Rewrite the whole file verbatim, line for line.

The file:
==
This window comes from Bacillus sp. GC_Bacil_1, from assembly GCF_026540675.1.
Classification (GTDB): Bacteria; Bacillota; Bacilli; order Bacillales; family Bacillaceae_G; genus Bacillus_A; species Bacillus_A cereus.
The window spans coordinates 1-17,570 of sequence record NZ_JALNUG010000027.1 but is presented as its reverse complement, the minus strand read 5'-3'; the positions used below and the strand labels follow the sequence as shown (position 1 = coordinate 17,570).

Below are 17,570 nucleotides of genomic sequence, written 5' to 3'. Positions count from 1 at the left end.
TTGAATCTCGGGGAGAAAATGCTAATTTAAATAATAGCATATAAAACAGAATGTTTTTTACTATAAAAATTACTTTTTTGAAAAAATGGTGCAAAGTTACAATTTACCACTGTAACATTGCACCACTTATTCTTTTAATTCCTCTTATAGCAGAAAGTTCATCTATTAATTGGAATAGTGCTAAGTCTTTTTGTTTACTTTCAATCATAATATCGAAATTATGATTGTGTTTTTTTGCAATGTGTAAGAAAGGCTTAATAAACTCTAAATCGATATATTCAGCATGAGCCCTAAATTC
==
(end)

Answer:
This window comes from Bacillus sp. GC_Bacil_1, from assembly GCF_026540675.1.
Classification (GTDB): Bacteria; Bacillota; Bacilli; order Bacillales; family Bacillaceae_G; genus Bacillus_A; species Bacillus_A cereus.
The window spans coordinates 1-17,570 of sequence record NZ_JALNUG010000027.1 but is presented as its reverse complement, the minus strand read 5'-3'; the positions used below and the strand labels follow the sequence as shown (position 1 = coordinate 17,570).

Below are 17,570 nucleotides of genomic sequence, written 5' to 3'. Positions count from 1 at the left end.
TTGAATCTCGGGGAGAAAATGCTAATTTAAATAATAGCATATAAAACAGAATGTTTTTTACTATAAAAATTACTTTTTTGAAAAAATGGTGCAAAGTTACAATTTACCACTGTAACATTGCACCACTTATTCTTTTAATTCCTCTTATAGCAGAAAGTTCATCTATTAATTGGAATAGTGCTAAGTCTTTTTGTTTACTTTCAATCATAATATCGAAATTATGATTGTGTTTTTTTGCAATGTGTAAGAAAGGCTTAATAAACTCTAAATCGATATATTCAGCATGAGCCCTAAATTC